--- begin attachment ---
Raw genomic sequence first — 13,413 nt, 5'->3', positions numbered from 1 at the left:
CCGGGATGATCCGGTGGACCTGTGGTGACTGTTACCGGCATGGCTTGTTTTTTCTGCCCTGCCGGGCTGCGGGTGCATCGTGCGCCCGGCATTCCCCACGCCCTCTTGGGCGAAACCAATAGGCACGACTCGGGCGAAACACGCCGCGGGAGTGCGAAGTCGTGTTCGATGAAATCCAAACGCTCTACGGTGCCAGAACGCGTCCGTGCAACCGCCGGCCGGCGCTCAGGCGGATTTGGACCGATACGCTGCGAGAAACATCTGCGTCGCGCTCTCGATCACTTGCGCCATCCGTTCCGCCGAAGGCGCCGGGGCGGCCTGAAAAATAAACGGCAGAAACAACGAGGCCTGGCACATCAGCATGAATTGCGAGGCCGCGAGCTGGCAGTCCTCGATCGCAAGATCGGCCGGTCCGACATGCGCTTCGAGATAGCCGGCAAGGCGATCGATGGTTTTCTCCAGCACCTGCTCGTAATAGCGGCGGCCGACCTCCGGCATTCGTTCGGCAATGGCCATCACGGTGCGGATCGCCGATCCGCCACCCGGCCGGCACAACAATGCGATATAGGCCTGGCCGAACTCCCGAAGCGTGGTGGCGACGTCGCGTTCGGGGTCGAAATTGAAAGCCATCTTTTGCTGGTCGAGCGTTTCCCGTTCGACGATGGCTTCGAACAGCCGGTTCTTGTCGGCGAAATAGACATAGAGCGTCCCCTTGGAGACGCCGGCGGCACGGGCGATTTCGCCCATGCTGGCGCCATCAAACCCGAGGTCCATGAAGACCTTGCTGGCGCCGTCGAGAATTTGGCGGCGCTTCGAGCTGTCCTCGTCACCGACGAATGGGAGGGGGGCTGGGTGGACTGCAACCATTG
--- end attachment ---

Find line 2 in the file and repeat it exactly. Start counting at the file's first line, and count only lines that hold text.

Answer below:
CCGGGATGATCCGGTGGACCTGTGGTGACTGTTACCGGCATGGCTTGTTTTTTCTGCCCTGCCGGGCTGCGGGTGCATCGTGCGCCCGGCATTCCCCACGCCCTCTTGGGCGAAACCAATAGGCACGACTCGGGCGAAACACGCCGCGGGAGTGCGAAGTCGTGTTCGATGAAATCCAAACGCTCTACGGTGCCAGAACGCGTCCGTGCAACCGCCGGCCGGCGCTCAGGCGGATTTGGACCGATACGCTGCGAGAAACATCTGCGTCGCGCTCTCGATCACTTGCGCCATCCGTTCCGCCGAAGGCGCCGGGGCGGCCTGAAAAATAAACGGCAGAAACAACGAGGCCTGGCACATCAGCATGAATTGCGAGGCCGCGAGCTGGCAGTCCTCGATCGCAAGATCGGCCGGTCCGACATGCGCTTCGAGATAGCCGGCAAGGCGATCGATGGTTTTCTCCAGCACCTGCTCGTAATAGCGGCGGCCGACCTCCGGCATTCGTTCGGCAATGGCCATCACGGTGCGGATCGCCGATCCGCCACCCGGCCGGCACAACAATGCGATATAGGCCTGGCCGAACTCCCGAAGCGTGGTGGCGACGTCGCGTTCGGGGTCGAAATTGAAAGCCATCTTTTGCTGGTCGAGCGTTTCCCGTTCGACGATGGCTTCGAACAGCCGGTTCTTGTCGGCGAAATAGACATAGAGCGTCCCCTTGGAGACGCCGGCGGCACGGGCGATTTCGCCCATGCTGGCGCCATCAAACCCGAGGTCCATGAAGACCTTGCTGGCGCCGTCGAGAATTTGGCGGCGCTTCGAGCTGTCCTCGTCACCGACGAATGGGAGGGGGGCTGGGTGGACTGCAACCATTG